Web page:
During the summer, Benedict does not give many public discourses or audiences. L'Osservatore Romano, English, in the editions of July 21st and 28th, for instance, is filled with pieces by people other than the pope. They are alright, but they do not somehow have the depth or sharpness that we find in this pope. In these two editions, only two short Angelus homilies by Benedict himself appear. At Castel Gandolfo on July 18th, Benedict explained: "This is the period in which schools are closed and the greater part of the holidays are concentrated. Even the pastoral activities in parishes are reduced and I myself have suspended the Audiences for a while."
So I thought it might be of interest to take another look at the first volume. The first words of Benedict's "Foreword" are: "This book about Jesus ... has had a long gestation." It represents a lifetime of reflection, prayer, scholarship, and philosophical insight. When the book first came out, I wrote essays for Ignatius Insight about the Foreword ("God Made Visible", June 18, 2007), the section on the Temptation in the Desert ("God Is The Issue", June 29, 2007), and the final chapter ("The Self-Revelation of God's Reality in History", September 6, 2007).
The first volume covers the early part of the public life of Christ. Presumably, the pope will cover the infancy, the rest of the public life, the passion and resurrection narratives in coming volumes. But already in the first volume, Benedict has laid down the direction of his presentation. "God is the issue: Is he real, reality itself, or isn't he? Is he good or do we have to invent the good ourselves? The God question is the fundamental question, and it sets us down right at the crossroads of human existence" (29).
But the "God question" involves the Christ question. If Christ is God and if He dwells amongst us, the crossroads of human history are set in terms of the actual life that Christ lived and what He left for His followers to accomplish. Christianity is not first a series of doctrines or beliefs. Every one of its "dogmas" is an effort to state just who Christ is. He is the man-God who actually lived in a certain time and place. We must know what He accomplished. The proper statement of what Christ was is itself a matter of great concern; for to get this wrong eventually leads to getting our lives and destinies wrong.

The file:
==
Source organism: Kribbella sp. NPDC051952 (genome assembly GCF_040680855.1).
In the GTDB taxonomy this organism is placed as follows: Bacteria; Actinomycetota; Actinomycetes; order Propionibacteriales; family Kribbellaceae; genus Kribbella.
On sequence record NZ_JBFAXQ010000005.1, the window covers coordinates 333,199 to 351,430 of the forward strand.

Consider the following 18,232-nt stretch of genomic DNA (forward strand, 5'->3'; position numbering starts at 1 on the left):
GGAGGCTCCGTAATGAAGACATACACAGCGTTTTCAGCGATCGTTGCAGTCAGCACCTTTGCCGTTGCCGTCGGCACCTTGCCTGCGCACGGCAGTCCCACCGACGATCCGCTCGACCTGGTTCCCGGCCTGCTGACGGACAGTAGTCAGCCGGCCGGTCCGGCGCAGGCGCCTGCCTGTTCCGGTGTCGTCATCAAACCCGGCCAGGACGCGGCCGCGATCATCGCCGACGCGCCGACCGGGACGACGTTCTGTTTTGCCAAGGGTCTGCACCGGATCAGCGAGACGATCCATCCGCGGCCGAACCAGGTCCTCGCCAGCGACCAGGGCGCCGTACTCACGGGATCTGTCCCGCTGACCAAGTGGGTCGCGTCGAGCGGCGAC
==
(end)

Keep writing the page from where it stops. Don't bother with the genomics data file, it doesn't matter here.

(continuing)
Again we note, that the pope writes as a scholar but also as a man interested in the accounts of Christ's deeds and words. He invites disagreements if there is evidence. He specifically says that it is not a dogmatic tractate or an official papal statement. This leaves the reader in the strange position. The pope has done a pretty thorough job in dealing with the objections proposed during the modern era against the fact of the Incarnation of the Son of God. These are arguments designed to show how impossible the central Catholic belief and teaching is. Benedict is very patient, but also incisive and thorough. He displays the great quality of the Catholic mind. He understands that revelation is addressed to reason, that hard facts are welcome, that revelation causes us to think, not to escape thinking.
The spirit of Benedict's presentation was, I think, to be as objective and frank as possible. He took the evidence against the truth of revelation seriously and the opposing arguments critically. No book that I know will give a better and more thorough presentation of the arguments against the divinity or humanity of Christ. This approach too is a typical aspect of the Catholic mind. Catholicism wants to know what evidence is presented against its truth. The arguments or evidences against a position of revelation or reason are known and considered in this volume. It does not take long to realize that the arguments against the divinity of Christ are not all that persuasive.
Such arguments and theses must be gone through carefully, of course, which Benedict does. Why are they not accepted? There often seems to be a blindness hovering about the evidence for the divinity of Christ as it is presented in Scripture. Paul spoke in 2 Corinthians 3 of a veil or blindness that covered the eyes of those who heard the prophets and Christ but did not believe them. That blindness is still prevalent. Indeed, it becomes virulent and dishonest the more it is aware that in fact that logical, concise, and persuasive arguments exist for the divinity of Christ in His mission in the world. In short, Christ is sent to save us from our sins. He teaches us that our final personal destiny is eternal life. It is not some reformed world order engineered by those who presume to present an alternative to our real destiny.